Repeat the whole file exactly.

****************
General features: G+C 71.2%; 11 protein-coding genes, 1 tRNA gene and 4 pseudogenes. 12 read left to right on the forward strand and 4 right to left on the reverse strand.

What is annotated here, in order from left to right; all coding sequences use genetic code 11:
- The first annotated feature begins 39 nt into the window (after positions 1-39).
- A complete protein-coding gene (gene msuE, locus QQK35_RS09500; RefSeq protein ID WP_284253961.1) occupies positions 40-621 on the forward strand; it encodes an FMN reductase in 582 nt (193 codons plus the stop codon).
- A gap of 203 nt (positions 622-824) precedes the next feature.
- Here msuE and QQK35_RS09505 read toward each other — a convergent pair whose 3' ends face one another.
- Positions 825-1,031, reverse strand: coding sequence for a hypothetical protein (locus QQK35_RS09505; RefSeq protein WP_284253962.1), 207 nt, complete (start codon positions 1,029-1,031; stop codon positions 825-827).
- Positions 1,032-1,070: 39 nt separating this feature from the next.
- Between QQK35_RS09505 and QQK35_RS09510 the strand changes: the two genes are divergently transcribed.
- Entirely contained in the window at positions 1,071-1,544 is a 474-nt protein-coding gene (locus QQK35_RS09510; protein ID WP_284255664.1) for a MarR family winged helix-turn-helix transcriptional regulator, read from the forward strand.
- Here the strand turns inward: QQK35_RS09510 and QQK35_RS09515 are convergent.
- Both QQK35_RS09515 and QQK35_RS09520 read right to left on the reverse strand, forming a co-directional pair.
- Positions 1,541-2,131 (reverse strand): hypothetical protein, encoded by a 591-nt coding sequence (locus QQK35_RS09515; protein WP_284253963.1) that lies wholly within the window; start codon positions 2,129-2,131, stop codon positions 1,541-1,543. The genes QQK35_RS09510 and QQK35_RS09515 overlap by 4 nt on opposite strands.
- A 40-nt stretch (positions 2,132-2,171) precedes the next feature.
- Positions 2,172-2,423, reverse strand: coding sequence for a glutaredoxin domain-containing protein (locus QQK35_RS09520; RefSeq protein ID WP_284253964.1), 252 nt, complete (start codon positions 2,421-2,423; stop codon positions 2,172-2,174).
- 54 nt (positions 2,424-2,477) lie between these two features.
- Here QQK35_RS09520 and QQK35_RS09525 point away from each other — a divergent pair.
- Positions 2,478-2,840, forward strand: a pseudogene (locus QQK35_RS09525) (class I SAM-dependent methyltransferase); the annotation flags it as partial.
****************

General features: G+C 71.2%; 11 protein-coding genes, 1 tRNA gene and 4 pseudogenes. 12 read left to right on the forward strand and 4 right to left on the reverse strand.

What is annotated here, in order from left to right; all coding sequences use genetic code 11:
- The first annotated feature begins 39 nt into the window (after positions 1-39).
- A complete protein-coding gene (gene msuE, locus QQK35_RS09500; RefSeq protein ID WP_284253961.1) occupies positions 40-621 on the forward strand; it encodes an FMN reductase in 582 nt (193 codons plus the stop codon).
- A gap of 203 nt (positions 622-824) precedes the next feature.
- Here msuE and QQK35_RS09505 read toward each other — a convergent pair whose 3' ends face one another.
- Positions 825-1,031, reverse strand: coding sequence for a hypothetical protein (locus QQK35_RS09505; RefSeq protein WP_284253962.1), 207 nt, complete (start codon positions 1,029-1,031; stop codon positions 825-827).
- Positions 1,032-1,070: 39 nt separating this feature from the next.
- Between QQK35_RS09505 and QQK35_RS09510 the strand changes: the two genes are divergently transcribed.
- Entirely contained in the window at positions 1,071-1,544 is a 474-nt protein-coding gene (locus QQK35_RS09510; protein ID WP_284255664.1) for a MarR family winged helix-turn-helix transcriptional regulator, read from the forward strand.
- Here the strand turns inward: QQK35_RS09510 and QQK35_RS09515 are convergent.
- Both QQK35_RS09515 and QQK35_RS09520 read right to left on the reverse strand, forming a co-directional pair.
- Positions 1,541-2,131 (reverse strand): hypothetical protein, encoded by a 591-nt coding sequence (locus QQK35_RS09515; protein WP_284253963.1) that lies wholly within the window; start codon positions 2,129-2,131, stop codon positions 1,541-1,543. The genes QQK35_RS09510 and QQK35_RS09515 overlap by 4 nt on opposite strands.
- A 40-nt stretch (positions 2,132-2,171) precedes the next feature.
- Positions 2,172-2,423, reverse strand: coding sequence for a glutaredoxin domain-containing protein (locus QQK35_RS09520; RefSeq protein ID WP_284253964.1), 252 nt, complete (start codon positions 2,421-2,423; stop codon positions 2,172-2,174).
- 54 nt (positions 2,424-2,477) lie between these two features.
- Here QQK35_RS09520 and QQK35_RS09525 point away from each other — a divergent pair.
- Positions 2,478-2,840, forward strand: a pseudogene (locus QQK35_RS09525) (class I SAM-dependent methyltransferase); the annotation flags it as partial.